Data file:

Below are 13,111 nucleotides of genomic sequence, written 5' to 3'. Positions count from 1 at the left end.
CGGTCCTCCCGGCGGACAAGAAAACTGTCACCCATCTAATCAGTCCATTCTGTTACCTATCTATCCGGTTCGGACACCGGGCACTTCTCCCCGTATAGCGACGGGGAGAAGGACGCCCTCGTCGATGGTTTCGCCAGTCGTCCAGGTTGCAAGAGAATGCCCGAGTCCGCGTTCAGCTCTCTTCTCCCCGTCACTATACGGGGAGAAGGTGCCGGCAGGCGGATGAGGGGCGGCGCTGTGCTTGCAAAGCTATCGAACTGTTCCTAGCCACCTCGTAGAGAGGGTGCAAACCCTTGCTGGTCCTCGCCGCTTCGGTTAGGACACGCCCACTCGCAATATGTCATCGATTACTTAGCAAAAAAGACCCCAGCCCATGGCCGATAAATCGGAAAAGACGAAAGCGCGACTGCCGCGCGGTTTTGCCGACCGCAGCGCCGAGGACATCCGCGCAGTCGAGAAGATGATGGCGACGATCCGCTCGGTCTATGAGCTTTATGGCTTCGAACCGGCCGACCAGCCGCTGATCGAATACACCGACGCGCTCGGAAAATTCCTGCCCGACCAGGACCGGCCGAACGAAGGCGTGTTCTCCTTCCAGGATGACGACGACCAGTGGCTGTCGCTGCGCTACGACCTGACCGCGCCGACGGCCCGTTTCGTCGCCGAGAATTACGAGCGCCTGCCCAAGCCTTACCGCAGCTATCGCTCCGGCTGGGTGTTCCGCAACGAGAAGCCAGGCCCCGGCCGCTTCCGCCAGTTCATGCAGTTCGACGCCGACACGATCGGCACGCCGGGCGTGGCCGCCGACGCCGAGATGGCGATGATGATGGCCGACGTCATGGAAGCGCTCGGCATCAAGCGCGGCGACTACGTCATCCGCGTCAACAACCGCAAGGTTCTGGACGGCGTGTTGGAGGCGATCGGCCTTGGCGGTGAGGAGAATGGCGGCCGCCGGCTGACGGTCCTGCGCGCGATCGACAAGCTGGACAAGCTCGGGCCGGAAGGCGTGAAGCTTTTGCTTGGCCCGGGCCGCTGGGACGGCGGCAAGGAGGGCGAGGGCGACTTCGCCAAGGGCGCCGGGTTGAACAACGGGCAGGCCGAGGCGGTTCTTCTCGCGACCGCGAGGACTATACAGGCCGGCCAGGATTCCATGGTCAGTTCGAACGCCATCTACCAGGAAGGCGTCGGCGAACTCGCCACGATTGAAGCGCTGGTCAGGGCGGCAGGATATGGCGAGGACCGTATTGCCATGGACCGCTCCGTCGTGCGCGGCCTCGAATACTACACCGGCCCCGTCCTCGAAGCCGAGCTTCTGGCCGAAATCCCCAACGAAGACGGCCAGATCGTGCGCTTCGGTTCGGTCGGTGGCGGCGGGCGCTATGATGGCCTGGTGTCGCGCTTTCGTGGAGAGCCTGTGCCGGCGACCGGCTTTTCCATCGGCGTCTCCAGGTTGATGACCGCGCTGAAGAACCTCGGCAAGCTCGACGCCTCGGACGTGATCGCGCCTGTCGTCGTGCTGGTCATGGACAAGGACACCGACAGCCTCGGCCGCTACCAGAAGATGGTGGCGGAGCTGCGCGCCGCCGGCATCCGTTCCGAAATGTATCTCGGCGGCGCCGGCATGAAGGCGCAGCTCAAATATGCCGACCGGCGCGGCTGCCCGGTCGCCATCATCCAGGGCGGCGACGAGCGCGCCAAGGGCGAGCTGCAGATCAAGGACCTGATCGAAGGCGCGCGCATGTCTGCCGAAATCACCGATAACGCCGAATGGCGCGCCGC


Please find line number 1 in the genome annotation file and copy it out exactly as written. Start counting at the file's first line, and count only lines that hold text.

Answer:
Below are 13,111 nucleotides of genomic sequence, written 5' to 3'. Positions count from 1 at the left end.